I wonder why Amul chose to focus on the misogyny rampant across Indian homes, when it could have used this as an opportunity to subvert the dominant culture that tells little girls they aren’t as important as their brothers, that tells little girls their brothers deserve the bigger glass of milk, that tells little girls that they need to sit, walk, talk in a certain way, while “boys will be boys”.

Instead, it chose to show us that boys can’t play with “girls’ toys” (especially when a teddy bear is identified as a “girl” thing because of years and years of patriarchal gendering and conditioning in the first place.), but it’s okay for girls to play cricket (only till they grow older and are made to conform to traditional gender roles, of course). Obviously because anything related to femininity is to be ridiculed, isn’t worthy of being done by a “man”, while a girl doing a thing which traditionally only boys do, makes her head and shoulders above and “stronger” than other girls – something obviously to be aspired

Now don’t get me wrong, girls playing cricket is great and I wish more girls played not only cricket, but also other sports, but I want to see an ad where a boy is playing with dolls. Where a boy is wearing pink, where both brother and sister are playing dress up. I want to see an ad where a man is in the kitchen, where a man is using a washing machine (not explaining its functioning to a woman), where a husband/ brother is buying sanitary napkins.

It is a known fact that Indian advertising is aimed towards the middle/upper middle class, upper caste consumer, and these are the families we get to see on TV.Is it too much to ask for though, that ads stop selling us regressive gender roles under the guise of advertising milk? That they stop telling us what boys and girls can or cannot do? Amul, you’ve got it spectacularly wrong! So, maybe next time, don’t reinforce the social constructs of “manliness” and “womanliness”, and let both the baby boy and girl play with the doll- it might just do them more good than drinking that glass of milk.

amul ad.jpg

No, I Won’t Stop “Sounding Angry”

When a friend of mine asked me to review Angry Indian Goddesses, I was quite apprehensive. I don’t have what is generally considered “good taste” in films. I’m a little ashamed to admit that my films of choice are cheesy chick flicks that end with confessions of love and kisses in the snow. However, I was instantly intrigued by the trailer of AIG- I loved the soundtrack, and being Women’s Studies students, my friends and I HAD to watch this movie that called itself “India’s first female buddy film”.

I didn’t know what to expect. I knew it wasn’t going to be without problems-and there were a few- slightly clichéd characters, a rather dramatic second half and a somewhat utopian conclusion.  Either way, I’m not in a position to review the film because I launched into a full on sob-fest ten minutes in. I’m not sure what it was. I saw myself in some of the characters- laughing, sipping cocktails, and talking about boys-and each going through her own existential crisis- something I have on a pretty much daily basis. What am I doing with my life? Do I love what I do? What if my career goes nowhere…it’s constant and relentless.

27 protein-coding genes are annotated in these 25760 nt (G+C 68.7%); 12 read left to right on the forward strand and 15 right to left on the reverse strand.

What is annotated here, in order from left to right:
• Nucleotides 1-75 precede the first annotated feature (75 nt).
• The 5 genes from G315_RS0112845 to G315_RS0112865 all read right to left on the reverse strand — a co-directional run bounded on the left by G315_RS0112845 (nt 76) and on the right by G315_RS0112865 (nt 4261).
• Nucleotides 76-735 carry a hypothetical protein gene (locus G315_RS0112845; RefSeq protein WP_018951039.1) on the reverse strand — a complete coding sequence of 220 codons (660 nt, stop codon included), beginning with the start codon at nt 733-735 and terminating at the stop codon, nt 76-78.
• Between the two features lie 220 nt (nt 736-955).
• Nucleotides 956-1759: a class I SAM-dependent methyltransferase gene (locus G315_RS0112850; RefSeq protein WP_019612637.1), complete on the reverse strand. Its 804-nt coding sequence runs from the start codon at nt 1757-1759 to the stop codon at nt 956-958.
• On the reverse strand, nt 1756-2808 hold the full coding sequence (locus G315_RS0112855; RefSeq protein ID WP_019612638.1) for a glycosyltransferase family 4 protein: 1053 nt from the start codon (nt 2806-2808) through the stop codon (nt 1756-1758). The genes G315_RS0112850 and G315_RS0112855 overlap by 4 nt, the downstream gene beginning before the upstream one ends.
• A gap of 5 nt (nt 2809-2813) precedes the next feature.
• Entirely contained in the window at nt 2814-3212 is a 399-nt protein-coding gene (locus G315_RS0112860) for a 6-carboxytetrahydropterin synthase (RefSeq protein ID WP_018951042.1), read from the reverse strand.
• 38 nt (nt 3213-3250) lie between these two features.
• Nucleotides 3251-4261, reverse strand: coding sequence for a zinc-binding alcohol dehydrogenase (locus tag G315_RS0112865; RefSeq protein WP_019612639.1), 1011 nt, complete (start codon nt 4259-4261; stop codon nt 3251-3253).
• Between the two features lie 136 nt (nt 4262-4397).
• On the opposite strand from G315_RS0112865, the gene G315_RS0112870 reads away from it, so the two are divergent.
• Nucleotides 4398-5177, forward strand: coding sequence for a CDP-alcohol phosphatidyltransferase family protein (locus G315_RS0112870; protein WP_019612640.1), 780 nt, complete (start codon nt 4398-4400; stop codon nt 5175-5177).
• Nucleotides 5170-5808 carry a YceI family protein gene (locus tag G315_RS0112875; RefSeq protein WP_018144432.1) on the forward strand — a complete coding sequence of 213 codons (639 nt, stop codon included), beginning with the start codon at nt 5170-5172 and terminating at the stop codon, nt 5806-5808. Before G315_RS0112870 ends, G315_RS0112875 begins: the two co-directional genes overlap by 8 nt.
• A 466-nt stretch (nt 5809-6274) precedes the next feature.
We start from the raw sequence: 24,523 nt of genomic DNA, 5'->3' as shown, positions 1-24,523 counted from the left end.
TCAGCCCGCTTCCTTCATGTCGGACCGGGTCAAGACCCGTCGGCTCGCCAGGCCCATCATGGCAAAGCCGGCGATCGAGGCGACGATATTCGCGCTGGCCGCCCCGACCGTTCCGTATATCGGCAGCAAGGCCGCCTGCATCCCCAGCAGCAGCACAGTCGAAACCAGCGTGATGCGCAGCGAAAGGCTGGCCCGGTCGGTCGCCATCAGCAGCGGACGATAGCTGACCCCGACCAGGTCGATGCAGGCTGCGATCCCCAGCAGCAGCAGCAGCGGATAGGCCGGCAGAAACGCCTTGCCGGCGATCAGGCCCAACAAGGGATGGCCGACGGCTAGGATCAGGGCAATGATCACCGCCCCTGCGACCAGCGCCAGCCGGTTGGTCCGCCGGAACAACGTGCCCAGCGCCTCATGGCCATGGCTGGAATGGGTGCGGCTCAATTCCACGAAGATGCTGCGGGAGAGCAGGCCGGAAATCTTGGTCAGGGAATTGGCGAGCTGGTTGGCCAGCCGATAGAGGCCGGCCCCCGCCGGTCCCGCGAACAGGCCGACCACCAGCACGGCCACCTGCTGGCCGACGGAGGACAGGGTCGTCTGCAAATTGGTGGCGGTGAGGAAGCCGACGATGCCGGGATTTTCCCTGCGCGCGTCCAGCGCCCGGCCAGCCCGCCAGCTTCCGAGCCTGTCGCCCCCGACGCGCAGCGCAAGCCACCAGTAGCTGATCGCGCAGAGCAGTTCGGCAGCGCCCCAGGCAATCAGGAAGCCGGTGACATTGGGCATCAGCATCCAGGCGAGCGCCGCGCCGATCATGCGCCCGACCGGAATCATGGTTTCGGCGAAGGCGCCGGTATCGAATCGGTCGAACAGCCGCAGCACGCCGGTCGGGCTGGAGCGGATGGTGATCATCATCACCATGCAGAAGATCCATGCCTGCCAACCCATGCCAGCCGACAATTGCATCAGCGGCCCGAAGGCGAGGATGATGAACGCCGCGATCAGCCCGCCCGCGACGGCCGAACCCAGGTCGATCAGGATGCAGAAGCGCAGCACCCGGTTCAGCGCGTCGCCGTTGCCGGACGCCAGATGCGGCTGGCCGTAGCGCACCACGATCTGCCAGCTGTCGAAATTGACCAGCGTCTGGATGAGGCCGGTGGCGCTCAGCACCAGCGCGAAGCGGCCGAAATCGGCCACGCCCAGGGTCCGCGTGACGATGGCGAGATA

I think my tears were those of sadness, confusion, and in part, a strange kind of happiness-it felt personally liberating to see women being so unabashedly themselves. So unapologetically brash. Checking out that hot shirtless neighbour washing the Ambassador (a scene I particularly enjoyed). Getting sloshed and talking about men, sex and love. Shedding inhibitions and just, dancing. Barging into the “men’s restroom”- because when you really, really need to pee, gender doesn’t matter (as it shouldn’t in most situations). I loved how these women didn’t have to be “masculine” (Rani Mukherjee in Mardaani, anyone?) in order to be strong. Whether it was the typical upper class Delhi housewife, the struggling musician with feathers in her hair, or the aspiring actress- each was tough in her unique way.

While I was reading up a little on the movie for this post, I stumbled upon some predictable reactions- MRAs .i.e Men’s Rights Activists (yes, apparently that’s a thing now) going on about how the film advocates “reverse sexism” (LOL), how the definition of equality doesn’t imply women going into men’s restrooms, how the solution to men harassing women isn’t women leching at hot shirtless men.

I don’t want to get into a detailed rant with regard to this but can we please stop acting like women checking out men are the same as men harassing women? I’d like any man reading this to think back to the last time a woman on the street made you uncomfortable- when was the last time a woman on the street flashed you? Touched you without your consent? Or maybe touched herself while sitting next to you in an auto? Called you a pataka/ phuljhari/ asked you to perform sexual acts on her while you were walking down the street? Yep. Didn’t think so. However, for a lot of women, our first introduction (?) to male genitalia was not in our biology books- it was that creepy man at the bus stop, outside our schools, outside our homes who decided we had to watch him unzip whether we liked it or not.

I read somewhere that director Pan Nalin is receiving death threats for the “objectionable content” in this movie. I’m sadly not surprised. The problem, or rather the “objectionable content” in this film isn’t those women going into male restrooms- it’s what that action represents- that these women are behaving in a way that is not expected of them, in a way that defies our conditioning. Conditioning that tells us we need to apologize for taking up space, for speaking loudly, for dancing uninhibitedly, for being angry, for being ourselves. Well, enough of that. It’s time for women to be absolutely enraged- so maybe skip Tamasha and Prem Ratan Dhan Payo this week, and catch a show of Angry Indian Goddesses- you won’t regret